ISLAMABAD (AP) — A bomb struck along a route used by Pakistan's former President Pervez Musharraf, going off shortly after he drove by it on his way home from the hospital, a police official and the former ruler's spokeswoman said Thursday.
Musharraf was not harmed in the explosion and there was no immediate claim of responsibility for the bombing.
The Pakistani general had survived multiple assassination attempts while he was in office. When he returned to the country last year, the Pakistani Taliban vowed to kill him.
In the latest attack, Musharraf was traveling from the military hospital in Rawalpindi where he's been treated since January to his house in the capital of Islamabad when the blast went off early Thursday, said police official Mohammed Hayat.
Musharraf's convoy had crossed a bridge entering the capital when the bomb exploded shortly after, Hayat said. He said the blast was caused by 2 kilograms (4.4 pounds) of explosives, adding that it was not clear whether it was a remote control or time device.
Hayat said Musharraf appeared to be the target of the blast but it was not immediately clear how far his vehicle was from the explosion.
Musharraf's spokeswoman, Aasia Ishaq, said the retired general was already at home when the blast went off and that he was fine. An aide to Musharraf who did not want to be identified because he was not authorized to speak to the media, said the convoy had left the hospital about 20 minutes earlier than planned.
Ishaq said it was up to the authorities to make sure nothing happens to him.
"All extremist and terrorist forces want to kill Musharraf," said the spokeswoman. "If anything happens to Musharraf, the government will be responsible."
The blast ripped up a small section, about one-yard wide, of the brick sidewalk. Police initially cordoned off the area to gather evidence but later removed the tape and traffic passed freely.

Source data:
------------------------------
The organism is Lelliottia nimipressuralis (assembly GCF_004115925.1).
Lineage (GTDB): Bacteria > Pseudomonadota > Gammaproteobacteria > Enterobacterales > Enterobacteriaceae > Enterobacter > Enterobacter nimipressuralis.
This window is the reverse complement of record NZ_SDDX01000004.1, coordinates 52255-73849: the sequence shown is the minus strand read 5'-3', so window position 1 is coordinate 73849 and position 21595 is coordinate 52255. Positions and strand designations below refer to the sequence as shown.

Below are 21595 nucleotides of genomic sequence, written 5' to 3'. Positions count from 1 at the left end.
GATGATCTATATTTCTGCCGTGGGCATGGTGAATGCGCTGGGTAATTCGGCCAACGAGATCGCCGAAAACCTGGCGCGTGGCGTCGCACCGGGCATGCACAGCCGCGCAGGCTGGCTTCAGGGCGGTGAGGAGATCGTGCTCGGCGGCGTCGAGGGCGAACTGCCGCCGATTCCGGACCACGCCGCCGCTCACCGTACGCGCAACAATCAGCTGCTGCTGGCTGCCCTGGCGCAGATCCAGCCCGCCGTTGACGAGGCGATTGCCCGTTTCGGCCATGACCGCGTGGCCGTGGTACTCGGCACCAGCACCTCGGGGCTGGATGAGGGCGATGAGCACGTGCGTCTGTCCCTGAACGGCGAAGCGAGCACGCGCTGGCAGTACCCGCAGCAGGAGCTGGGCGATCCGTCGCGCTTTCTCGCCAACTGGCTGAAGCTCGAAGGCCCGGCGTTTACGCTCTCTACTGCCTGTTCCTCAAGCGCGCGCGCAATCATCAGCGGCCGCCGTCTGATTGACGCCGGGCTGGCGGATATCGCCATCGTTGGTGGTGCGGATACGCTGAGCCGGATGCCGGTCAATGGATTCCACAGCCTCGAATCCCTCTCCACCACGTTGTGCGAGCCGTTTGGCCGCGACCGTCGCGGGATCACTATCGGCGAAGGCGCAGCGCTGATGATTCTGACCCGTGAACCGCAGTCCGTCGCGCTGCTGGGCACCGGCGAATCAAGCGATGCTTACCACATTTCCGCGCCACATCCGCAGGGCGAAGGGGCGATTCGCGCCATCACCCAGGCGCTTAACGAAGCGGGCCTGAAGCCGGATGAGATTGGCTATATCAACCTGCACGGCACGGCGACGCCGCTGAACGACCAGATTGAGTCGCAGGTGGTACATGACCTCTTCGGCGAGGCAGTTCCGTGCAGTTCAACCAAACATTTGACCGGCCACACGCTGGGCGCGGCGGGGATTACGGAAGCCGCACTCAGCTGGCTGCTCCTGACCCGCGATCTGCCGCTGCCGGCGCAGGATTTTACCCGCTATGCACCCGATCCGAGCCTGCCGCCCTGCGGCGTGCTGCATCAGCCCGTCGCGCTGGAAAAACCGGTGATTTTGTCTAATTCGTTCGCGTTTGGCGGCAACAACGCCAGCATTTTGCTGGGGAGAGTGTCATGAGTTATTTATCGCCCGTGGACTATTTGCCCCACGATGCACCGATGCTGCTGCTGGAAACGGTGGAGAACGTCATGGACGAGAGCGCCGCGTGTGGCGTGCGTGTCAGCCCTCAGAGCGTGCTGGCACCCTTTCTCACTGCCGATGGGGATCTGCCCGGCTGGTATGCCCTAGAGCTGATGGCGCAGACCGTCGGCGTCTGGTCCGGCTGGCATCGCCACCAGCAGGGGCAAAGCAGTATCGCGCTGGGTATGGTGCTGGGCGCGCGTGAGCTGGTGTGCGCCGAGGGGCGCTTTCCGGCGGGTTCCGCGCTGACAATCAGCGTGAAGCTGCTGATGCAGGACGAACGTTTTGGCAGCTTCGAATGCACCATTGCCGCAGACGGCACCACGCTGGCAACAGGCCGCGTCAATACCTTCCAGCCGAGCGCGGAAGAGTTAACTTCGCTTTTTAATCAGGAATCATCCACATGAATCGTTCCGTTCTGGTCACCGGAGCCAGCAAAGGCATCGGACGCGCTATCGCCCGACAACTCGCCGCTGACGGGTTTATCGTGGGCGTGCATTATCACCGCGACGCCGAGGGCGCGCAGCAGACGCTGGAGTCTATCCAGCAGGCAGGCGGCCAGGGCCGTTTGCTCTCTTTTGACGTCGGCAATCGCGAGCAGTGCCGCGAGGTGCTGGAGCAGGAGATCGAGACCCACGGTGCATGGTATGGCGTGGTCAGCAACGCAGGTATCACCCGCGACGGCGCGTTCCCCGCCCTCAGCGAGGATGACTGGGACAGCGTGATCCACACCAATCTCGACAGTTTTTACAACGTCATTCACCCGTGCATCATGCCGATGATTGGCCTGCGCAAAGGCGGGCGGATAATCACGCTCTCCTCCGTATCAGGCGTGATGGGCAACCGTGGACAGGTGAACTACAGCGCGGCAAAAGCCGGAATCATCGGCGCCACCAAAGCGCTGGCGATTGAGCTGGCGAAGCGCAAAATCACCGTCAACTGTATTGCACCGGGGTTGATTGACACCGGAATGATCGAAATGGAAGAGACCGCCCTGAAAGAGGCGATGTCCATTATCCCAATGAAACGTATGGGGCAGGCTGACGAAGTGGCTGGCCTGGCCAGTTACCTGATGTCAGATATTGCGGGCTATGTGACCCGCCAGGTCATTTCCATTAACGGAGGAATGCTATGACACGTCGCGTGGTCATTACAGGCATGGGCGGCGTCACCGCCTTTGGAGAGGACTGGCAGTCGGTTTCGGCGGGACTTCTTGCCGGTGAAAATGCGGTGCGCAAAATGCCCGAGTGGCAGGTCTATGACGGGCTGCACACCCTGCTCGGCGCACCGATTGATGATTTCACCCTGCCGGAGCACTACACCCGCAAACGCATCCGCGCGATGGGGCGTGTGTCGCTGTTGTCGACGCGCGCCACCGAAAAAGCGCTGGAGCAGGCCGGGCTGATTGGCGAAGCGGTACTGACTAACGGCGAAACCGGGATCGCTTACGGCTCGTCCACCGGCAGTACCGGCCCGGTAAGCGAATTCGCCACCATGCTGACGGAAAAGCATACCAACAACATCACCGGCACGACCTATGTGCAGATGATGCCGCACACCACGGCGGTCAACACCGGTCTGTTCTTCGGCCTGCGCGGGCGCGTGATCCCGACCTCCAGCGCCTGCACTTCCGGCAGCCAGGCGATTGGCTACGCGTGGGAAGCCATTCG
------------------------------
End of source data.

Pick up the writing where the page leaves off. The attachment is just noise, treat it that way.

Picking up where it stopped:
Musharraf, 70, took power in a 1999 coup and served until 2008, when he was forced to step down as his popularity plummeted. He later went into self-imposed exile. Musharraf returned in March of last year to run in the elections — only to be disqualified and immediately face a number of legal challenges related to his time in office.
The most serious is a high treason case brought against him by the government that could result in the death penalty if he's convicted. The case stems from his decision to suspend the constitution on Nov. 3, 2007, and detain a number of judges.
Musharraf was formally charged in the case on Monday. It was only his second appearance in the court proceedings which started in December. He missed multiple appearances due to security concerns and others after going to the hospital in early January after complaining of chest pains.
His legal team has pushed for him to be allowed to leave the country to seek medical treatment and to visit his ailing mother but the government and courts have so far not approved their requests.